Excluding GMES from the MFF “is not going to save the national budgets,” she said. “So we're asking the Commission to come forward with a proposal that takes it out of the intergovernmental structure and puts it back to a community program.”
With the Danes set to exit the EU's rotating presidency at the end of this month, a decision on GMES funding will likely be made under the incoming leadership of Cyprus in the second half of 2012. But in the end, Facchini says, member states “will have to take their own responsibilities, either creating this fund or asking us to go in another direction.” In his remarks Facchini held out the possibility that ESA could decide to fund GMES operations on its own when its ruling council meets at the ministerial level in November, an option that ESA officials say their member states are loathe to do.
"We will not propose anything for the operations," says Volker Liebig, head of ESA's Earth observation programs. "With €1.6 billion invested for GMES infrastructure, our member states have already gone a bit further than they wanted."
As a result of the stalemate, he says, ESA is now two weeks late in meeting a contractual obligation with launch provider Arianespace to negotiate a three-month launch window for the first Sentinel spacecraft in the fourth quarter of 2013.
Josef Aschbacher, head of the GMES space office in Frascati, Italy, said ESA's ruling council has instructed the agency not to launch the Sentinel satellites in the absence of Commission funding to operate them.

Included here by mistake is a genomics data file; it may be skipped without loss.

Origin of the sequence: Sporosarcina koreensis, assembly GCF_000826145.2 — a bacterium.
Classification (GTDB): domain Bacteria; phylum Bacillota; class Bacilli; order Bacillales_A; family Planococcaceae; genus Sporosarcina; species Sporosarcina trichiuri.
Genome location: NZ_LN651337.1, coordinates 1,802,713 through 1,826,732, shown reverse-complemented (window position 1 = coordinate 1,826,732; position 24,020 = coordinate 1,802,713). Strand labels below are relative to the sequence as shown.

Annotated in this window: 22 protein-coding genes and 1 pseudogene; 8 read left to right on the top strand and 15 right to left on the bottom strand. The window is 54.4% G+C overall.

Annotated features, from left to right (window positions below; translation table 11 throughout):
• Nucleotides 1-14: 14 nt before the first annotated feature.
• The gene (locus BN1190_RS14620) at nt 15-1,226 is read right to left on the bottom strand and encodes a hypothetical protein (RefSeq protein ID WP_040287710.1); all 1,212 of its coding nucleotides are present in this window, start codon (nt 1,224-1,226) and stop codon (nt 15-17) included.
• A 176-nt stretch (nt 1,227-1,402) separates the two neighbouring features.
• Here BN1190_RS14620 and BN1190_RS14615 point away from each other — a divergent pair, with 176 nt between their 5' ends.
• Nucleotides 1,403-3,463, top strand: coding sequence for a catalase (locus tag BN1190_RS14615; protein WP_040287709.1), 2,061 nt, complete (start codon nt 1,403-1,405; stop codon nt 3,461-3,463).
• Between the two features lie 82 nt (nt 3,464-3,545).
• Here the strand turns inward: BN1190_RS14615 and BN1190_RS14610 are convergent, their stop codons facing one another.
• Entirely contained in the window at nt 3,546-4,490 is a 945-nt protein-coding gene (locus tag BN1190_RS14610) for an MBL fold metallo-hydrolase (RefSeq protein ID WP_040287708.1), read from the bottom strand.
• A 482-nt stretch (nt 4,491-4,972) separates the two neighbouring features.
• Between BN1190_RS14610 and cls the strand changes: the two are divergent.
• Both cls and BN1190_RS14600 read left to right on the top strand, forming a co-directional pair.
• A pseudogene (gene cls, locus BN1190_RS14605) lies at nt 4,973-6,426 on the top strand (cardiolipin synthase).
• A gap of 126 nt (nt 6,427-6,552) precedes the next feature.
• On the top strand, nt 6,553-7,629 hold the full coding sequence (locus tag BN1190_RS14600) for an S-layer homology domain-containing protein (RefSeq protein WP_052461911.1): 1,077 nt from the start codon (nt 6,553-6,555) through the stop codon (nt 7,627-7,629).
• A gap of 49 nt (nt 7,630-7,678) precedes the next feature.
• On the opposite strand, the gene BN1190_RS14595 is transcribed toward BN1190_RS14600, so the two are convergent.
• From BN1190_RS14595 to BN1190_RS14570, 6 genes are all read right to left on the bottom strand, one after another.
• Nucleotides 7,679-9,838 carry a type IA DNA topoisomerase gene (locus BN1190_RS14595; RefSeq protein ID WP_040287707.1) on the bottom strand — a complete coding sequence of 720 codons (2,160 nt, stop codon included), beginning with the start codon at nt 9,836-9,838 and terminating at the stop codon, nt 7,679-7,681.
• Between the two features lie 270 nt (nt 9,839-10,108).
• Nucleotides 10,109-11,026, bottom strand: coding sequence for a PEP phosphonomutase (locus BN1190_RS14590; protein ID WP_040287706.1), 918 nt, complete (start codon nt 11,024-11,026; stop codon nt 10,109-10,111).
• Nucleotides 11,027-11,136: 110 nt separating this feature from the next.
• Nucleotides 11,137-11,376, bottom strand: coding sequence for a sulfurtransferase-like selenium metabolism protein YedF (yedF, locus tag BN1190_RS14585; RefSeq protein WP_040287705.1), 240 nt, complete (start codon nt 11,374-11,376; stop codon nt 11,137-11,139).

“Today we don't have that, so we have a decision to make by June, within a couple of days, what we do with the launch of Sentinel 1A,” he said.
Until recently, the agency had been using the need to reserve a launch window for Sentinel 1A to leverage a funding commitment from the Commission. But with the recent loss of Envisat and the need to maintain data continuity, Sentinel 1A could could bring more pressure to bear once in orbit.
“Our member states will decide through the council what the recommendation will be, but discussion between the Commission and the ESA executive would favor a launch as soon as possible, hoping that the funding solution will be found along the way.”
In the meantime, ESA Director General Jean-Jacques Dordain sent a letter to Commission President Jose Manuel Barroso asking for interim funding for GMES until the funding issue is resolved. ESA officials estimate that the first year of Sentinel 1A operations, including installation of associated ground infrastructure that was put on hold until funding issues can be resolved, equates to roughly €75 million. Together, the first three Sentinel spacecraft are expected to cost around €175 million a year to operate.
Barosso had yet to respond to Dordain's letter, but Facchini noted that funding under the current MFF through the end of 2013 is already committed, and that the likelihood of finding interim funding for GMES is remote.
“The margins are limited to nonexistent,” he said. “I don't really see very easily how it will be possible to find this bridging.”